Economists are warning of a global hi-tech doomsday scenario in which Chinese moves to annex or erect a trade blockade around Taiwan spark inflation-busting price rises for mobile phones and other hi-tech “must haves.”
Their concern stems from parallels between this potential conflict and the one in the Ukraine, namely the rest of the world’s over-reliance on one of countries involved for a product it badly needs.
But whereas it has been Russia for gas (before the war the EU was importing 40% of all its natural gas supplies from the Soviet Union) it is Taiwan for electronic chips – chips whose uses include powering hospitals and defence systems.
Despite the tiny island in East Asia having a population of only just over 23 million, and only becoming independent of China in 1950, Taiwan has grown into an economic superpower in its own right.
Gareth Leather, a Senior Economist who has covered Asian economies for more than a decade, said: “Taiwan matters far more to the world economy than its one per cent share of global GDP would indicate.”
Mr Leather, who is part of the London-based independent research consultancy Capital Economics, continued: “A further escalation in cross-strait tensions that cut Taiwan’s export off from the rest of the world, would lead to renewed shortages in the automotive and electronics sectors and put further upward pressure on inflation.”
Interest rates touched double digits in the UK this week for the first time in 40 years, while in America they continue to rise from the bleak announcement last month that the cost of borrowing was at its highest in three decades.
In a briefing note to subscribers, Mr Leather further noted that Taiwan is the world’s largest producer of the processor chips “that are increasingly ubiquitous in new products,” having twice the market share of the next biggest producer.
Leather added that 92% of the most advanced semiconductors are made by TSMC in Taiwan, making its dominance at the high end even greater. So, if Taiwanese semiconductor supply were disrupted for a prolonged period, electronics and automotive manufacturers would struggle to find alternative suppliers.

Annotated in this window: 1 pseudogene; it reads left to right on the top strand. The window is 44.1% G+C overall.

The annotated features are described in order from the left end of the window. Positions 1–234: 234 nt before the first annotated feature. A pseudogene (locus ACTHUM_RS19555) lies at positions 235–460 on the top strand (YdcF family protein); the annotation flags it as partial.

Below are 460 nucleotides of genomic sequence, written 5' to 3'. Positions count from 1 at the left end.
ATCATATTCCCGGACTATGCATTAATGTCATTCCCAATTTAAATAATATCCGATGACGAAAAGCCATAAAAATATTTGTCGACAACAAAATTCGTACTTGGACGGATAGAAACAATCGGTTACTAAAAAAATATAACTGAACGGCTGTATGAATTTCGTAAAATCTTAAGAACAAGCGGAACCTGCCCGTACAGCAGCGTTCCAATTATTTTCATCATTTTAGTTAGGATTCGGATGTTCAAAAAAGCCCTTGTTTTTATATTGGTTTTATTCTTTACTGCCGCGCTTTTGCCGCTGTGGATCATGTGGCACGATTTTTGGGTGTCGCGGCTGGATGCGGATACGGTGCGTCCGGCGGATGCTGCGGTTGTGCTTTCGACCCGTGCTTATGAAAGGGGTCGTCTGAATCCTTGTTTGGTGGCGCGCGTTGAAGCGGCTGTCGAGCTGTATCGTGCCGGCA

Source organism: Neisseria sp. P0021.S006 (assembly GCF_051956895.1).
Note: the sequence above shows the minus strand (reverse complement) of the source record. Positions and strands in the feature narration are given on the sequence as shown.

TSMC produces semiconductors for companies including Apple Inc. and Qualcomm Inc. Globally, TSMC held more than half of the share of the $100 billion semiconductor fabrication market last year, research firm Gartner said.
And, according to a 2021 report by the Boston Consulting Group and the Semiconductor Industry Association: “In an extreme hypothetical scenario of complete disruption for one year, Taiwanese foundries would lose their current cumulative USD $42 billion in revenues, but that could also cause a USD $490 billion drop in revenue, or 12 times more negative impact, for electronic device makers across different application markets.”
The researchers added: “The global electronics supply chain would come to a halt, creating significant global economic disruptions.”
In an undated interview broadcast by CNN in late July, TSMC Chairman Mark Liu said use of military force or invasion of Taiwan would render TSMC factories non-operable. Its manufacturing facilities “depend on real-time connection with the outside world, with Europe, with Japan, with the U.S.,” he said.
Multinationals are meantime scrambling to draw up contingency plans in the event of a US-CHINA conflict over Taiwan.
Eric Zheng, president of the American Chamber of Commerce in Shanghai, said that for many US manufacturers with global supply chains, the Taiwan crisis added to the “material” impacts of souring US-China relations such as trade tariffs, and was compelling them to seriously consider building factories in other countries.
“The popular thinking is ‘China plus one’ or even ‘China plus two’ — meaning China will still be the primary base for manufacturing but you have an alternative south-east Asian country, just in case,” he said.
Ms Chen Wenling, the chief economist for the China Centre for International Economic Exchanges, has spoken of how a conflict between the US and China would be “a disaster for mankind.”
However, in a markedly less conciliatory tone, she said that if the US and its allies imposed sanctions on China similar to those against Russia, it “must recover Taiwan” and “seize TSMC, a company that originally belonged to China.”